Hello! Welcome! Here I post about a lot of things. Like my favorite TV shows, and my favorite music too, sometimes. I love to read, so expect some quotes every now and again from the books I'm reading. Anything goes, really. Anyways, this is my blog and I post about stuff. Have a lovely day! (Ask me anything: http://romanafour.tumblr.com/ask)
family dinners more like
Reblogging not just because special effects are cool but because body doubles, stunt doubles, acting doubles, talent doubles — all the people whose faces we’re not supposed to see but whose bodies make movies and tv shows possible — these people need and deserve more recognition. We see their bodies onscreen, delight in the shape and motion of those bodies, but even as we pick apart everything else that goes on both on and behind the screen, I just don’t see the people who are those bodies getting the love and recognition they deserve.
We’re coming to love and recognize actors who work in full-body makeup/costumes, such as Andy Serkis, or actors whose entire performances, or large chunks thereof, are motion captured or digitized (lately sometimes also Andy Serkis!). But people like Leander Deeny play an enormous part in making characters such as Steve Rogers come to life, too. Body language is a huge part of a performance and of characterization. For characters/series with a lot of action, a stunt person can have a huge influence on how we read and interpret a character, such as the influence Heidi Moneymaker has had on the style and choreography of Black Widow’s signature fighting style. Talent doubles breathe believability and discipline-specific nuance into demanding storylines.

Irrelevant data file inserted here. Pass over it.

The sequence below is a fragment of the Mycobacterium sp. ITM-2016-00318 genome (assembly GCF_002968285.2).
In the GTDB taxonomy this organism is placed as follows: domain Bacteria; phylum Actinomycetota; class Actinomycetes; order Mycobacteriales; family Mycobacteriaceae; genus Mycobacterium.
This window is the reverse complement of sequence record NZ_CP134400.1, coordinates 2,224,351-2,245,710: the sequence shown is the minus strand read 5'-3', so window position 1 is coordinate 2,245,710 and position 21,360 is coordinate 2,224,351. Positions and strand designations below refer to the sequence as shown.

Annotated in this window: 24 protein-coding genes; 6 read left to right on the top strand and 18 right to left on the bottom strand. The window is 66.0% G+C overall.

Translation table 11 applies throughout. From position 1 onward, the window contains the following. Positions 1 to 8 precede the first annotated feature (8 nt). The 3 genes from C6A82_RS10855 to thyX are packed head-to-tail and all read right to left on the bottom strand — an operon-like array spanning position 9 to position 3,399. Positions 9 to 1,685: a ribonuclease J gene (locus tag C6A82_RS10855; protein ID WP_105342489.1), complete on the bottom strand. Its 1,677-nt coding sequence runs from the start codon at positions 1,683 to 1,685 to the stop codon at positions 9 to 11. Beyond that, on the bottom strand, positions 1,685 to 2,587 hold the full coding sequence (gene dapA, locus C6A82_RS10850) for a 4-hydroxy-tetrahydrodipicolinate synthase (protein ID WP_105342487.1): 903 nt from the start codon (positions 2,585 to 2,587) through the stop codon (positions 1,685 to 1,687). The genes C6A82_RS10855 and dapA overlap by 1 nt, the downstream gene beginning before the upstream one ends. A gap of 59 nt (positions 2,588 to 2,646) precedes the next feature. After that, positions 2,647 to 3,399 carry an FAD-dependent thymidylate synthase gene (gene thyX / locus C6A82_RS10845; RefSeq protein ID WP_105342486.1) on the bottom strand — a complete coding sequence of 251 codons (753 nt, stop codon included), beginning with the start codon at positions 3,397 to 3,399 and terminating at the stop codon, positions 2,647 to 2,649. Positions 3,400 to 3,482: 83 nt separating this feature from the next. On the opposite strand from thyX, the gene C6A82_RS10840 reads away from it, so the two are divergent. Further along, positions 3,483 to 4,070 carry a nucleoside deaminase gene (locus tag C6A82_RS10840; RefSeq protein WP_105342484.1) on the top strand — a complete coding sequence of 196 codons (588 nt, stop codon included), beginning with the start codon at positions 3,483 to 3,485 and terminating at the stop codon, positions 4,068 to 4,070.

Actors are creative people themselves, and incredibly important in building the characters we see onscreen. But if we agree that they’re more than dancing monkeys who just do whatever the directors/writers say, then we have to agree that doubles are more than that, too. Doubles make creative decisions too, and often form strong, mutually supportive relationship with actors.
Image 1: “I would like to thank Kathryn Alexandre, the most generous actor I’ve ever worked opposite.”
Image 2: “Kathryn who’s playing my double who’s incredible.”
I’ve got a relationship that goes back many, many years with Dave. And I would hate for people to just see that image of me and Dave and go, “oh, there’s Dan Radcliffe with a person in a wheelchair.” Because I would never even for a moment want them to assume that Dave was anything except for an incredibly important person in my life.
With modern tv- and film-making techniques, many characters are composite creations. The characters we see onscreen or onstage have always been team efforts, with writers, directors, makeup artists, costume designers, special effects artists, production designers, and many other people all contributing to how a character is ultimately realized in front of us. Many different techniques go into something like the creation of Skinny Steve — he’s no more all Leander Deeny than he is all Chris Evans.